Over the last several decades, colleges have learned how they can strategically use their institutional aid dollars to increase both their prestige and revenue. With the exception of the most elite schools, nearly all private, nonprofit colleges provide merit aid, often to the detriment of the low-income students they enroll. Many less well-endowed schools provide deep discounts to affluent students because they believe they must do so to survive, while other fairly wealthy colleges use their aid as a competitive weapon, to try to break into the top echelon of schools, as defined by publications such as U.S. News.

College Are Paying for Richer Students to Boost Their Ranking | New Republic

The amount of potential unlocked by the industrial revolution is dwarfed in information terms by what you can do with computers,” said Ari Geshner, a senior software engineer at Palantir, a much-discussed data analysis startup whose customers include US intelligence and defense agencies. “Digital literacy is about learning to use the most powerful tools we’ve ever built.

Digital Literacy Is the Key to the Future, But We Still Don’t Know What It Means | WIRED

These sanctions have driven down Hachette authors’ sales at Amazon.com by at least 50 percent and in some cases as much as 90 percent,” reads the letter from Authors United, which currently has around 1,070 names attached. “Because of Amazon’s immense market share and its proprietary Kindle platform, other retailers have not made up the difference. Several thousand Hachette authors have watched their readership decline, or, in the case of new authors, have seen their books sink out of sight without finding an adequate readership. These men and women are deeply concerned about what this means for their future careers.

Nearly 1,100 Authors Say Amazon Feud With Publisher Has Hurt Sales By Up To 90% – Consumerist

Over the years, I’ve noticed that when I do have a specific reason to ask everyone to set aside their devices (“lids down,” in the parlance of my department), it’s as if someone has let fresh air into the room. The conversation brightens, and more recently, there is a sense of relief from many of the students. Multi-tasking is cognitively exhausting — when we do it by choice, being asked to stop can come as a welcome change. So this year, I moved from recommending setting aside laptops and phones to requiring it, adding this to the class rules: “Stay focused. (No devices in class, unless the assignment requires it).” Here’s why I finally switched from “allowed unless by request” to “banned unless required.”

Why Clay Shirky Banned Laptops, Tablets and Phones from His Classroom | Mediashift | PBS

The facial recognition system has come under fire from privacy groups for mixing traditional mug shot photos with non-criminal faces pulled from employment records and background check databases. The system is expected to collect as many as 52 million faces in total. Some in the industry have also called out the IPS as ineffective, based on its relatively low rate of success. For a given face, NGI returns a list of 50 candidates, and only promises an 85 percent chance that the suspect will be on the list.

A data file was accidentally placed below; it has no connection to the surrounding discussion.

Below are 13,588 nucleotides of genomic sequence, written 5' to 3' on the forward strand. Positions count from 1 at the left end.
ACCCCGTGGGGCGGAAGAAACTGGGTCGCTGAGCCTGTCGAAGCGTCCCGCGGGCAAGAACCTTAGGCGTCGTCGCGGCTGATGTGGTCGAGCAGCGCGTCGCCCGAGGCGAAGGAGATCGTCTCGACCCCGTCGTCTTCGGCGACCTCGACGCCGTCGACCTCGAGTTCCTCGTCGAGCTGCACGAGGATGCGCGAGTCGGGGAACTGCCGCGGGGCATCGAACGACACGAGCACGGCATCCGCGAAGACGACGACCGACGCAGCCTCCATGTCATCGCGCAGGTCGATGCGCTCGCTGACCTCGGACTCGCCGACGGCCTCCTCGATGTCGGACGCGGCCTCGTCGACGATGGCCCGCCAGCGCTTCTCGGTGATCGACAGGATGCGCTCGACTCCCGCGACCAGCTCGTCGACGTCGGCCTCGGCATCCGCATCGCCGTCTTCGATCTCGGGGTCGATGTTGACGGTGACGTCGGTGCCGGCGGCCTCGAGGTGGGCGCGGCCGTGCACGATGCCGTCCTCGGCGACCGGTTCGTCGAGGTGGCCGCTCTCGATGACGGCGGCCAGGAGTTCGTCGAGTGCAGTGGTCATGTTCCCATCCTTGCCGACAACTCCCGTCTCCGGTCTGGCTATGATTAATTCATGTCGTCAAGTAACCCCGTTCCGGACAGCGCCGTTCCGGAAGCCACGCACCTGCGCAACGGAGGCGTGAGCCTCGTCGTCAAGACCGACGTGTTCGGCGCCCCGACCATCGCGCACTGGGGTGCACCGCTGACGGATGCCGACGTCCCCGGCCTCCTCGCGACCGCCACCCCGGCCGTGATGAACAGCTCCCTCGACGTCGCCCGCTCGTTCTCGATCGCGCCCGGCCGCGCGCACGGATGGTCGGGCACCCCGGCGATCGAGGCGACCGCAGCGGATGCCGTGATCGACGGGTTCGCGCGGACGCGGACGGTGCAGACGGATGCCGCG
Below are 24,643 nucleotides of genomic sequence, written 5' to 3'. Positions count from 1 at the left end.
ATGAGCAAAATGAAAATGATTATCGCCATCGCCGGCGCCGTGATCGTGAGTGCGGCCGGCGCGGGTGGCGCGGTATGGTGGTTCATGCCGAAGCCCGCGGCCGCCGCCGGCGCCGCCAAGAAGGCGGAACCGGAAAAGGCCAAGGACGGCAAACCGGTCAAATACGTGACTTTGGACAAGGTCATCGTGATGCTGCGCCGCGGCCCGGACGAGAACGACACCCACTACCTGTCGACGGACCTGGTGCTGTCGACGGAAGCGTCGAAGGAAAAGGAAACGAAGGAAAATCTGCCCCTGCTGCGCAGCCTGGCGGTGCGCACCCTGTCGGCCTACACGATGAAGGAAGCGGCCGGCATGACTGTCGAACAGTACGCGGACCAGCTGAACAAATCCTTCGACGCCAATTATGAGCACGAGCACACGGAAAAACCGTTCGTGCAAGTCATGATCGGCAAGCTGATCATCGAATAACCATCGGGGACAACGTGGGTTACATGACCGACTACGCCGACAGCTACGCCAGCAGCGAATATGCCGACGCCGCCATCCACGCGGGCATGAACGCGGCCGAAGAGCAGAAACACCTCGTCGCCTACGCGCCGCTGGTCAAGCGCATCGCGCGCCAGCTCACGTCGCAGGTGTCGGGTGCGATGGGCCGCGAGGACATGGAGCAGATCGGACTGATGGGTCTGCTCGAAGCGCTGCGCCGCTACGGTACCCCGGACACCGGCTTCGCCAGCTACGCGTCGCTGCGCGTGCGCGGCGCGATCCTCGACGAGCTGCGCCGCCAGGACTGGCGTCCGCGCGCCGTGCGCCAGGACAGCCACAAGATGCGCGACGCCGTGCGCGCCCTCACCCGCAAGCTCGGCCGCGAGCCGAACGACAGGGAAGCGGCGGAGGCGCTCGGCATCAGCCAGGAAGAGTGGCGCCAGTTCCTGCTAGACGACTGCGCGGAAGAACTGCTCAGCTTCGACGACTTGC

The FBI just finished building its facial recognition system | The Verge

Self-confidence is great, but not at the expense of considering others. A survey of high-school students that has been repeated for the past 60 years presents a startling picture. In 1950, 12 percent of students agreed with the statement, “I am a very important person.” By 1990 that had risen to 80 percent. Other scholars have found that student scores on an index of empathy have been going down over the same period. Moreover, recent research in cognitive science suggests that media overload (often implicated in iCreativity) may reduce compassion, empathy, moral reasoning, and tolerance. For many young people, if they cannot insert themselves into an experience—capture it in what some observers call “life-catching”—and share it online with friends, then it is not worth the effort.

Thinking ‘Bigger Than Me’ in the Liberal Arts - NEXT: The Future of Higher Education - The Chronicle of Higher Education

Still, the results surprised us. We had expected enormous differences in human and machine grading. In more than 79 percent of assignments, the agreement between scores assigned by the instructor and those assigned by the automated system matched up.

Are We Ready for Robots to Grade? - NEXT: The Quest for Student Success - The Chronicle of Higher Education

The most productive employees didn’t work full eight-hour days, and they took 17-minute breaks for every 52 minutes of work.

The Exact Amount Of Time You Should Work Every Day (via fastcompany)

(via fastcompany)

There are less than a couple hundred people who are involved in the most significant attacks, and [they’re] almost all Russian-speaking," he says. "There’s a tremendous amount of organizational and hierarchical structure with a robust economy of scale that delivers both data mining, carding [credit card sale dumps] and other services which exists as quasi-untouchables in a way almost unheard of since Al Capone and his gangs in the 1920s.

What’s really driving cyberattacks against retailers - The Washington Post

"Wholesale removal of thousands of cases from PACER, particularly from four of our federal courts of appeals, will severely limit access to information not only for legal practitioners, but also for legal scholars, historians, journalists, and private litigants for whom PACER has become the go-to source for most court filings," Leahy wrote Friday to US District Judge John D. Bates, the director of the Administrative Office of the Courts (AO).

Senator demands US courts recover 10 years of online public records | Ars Technica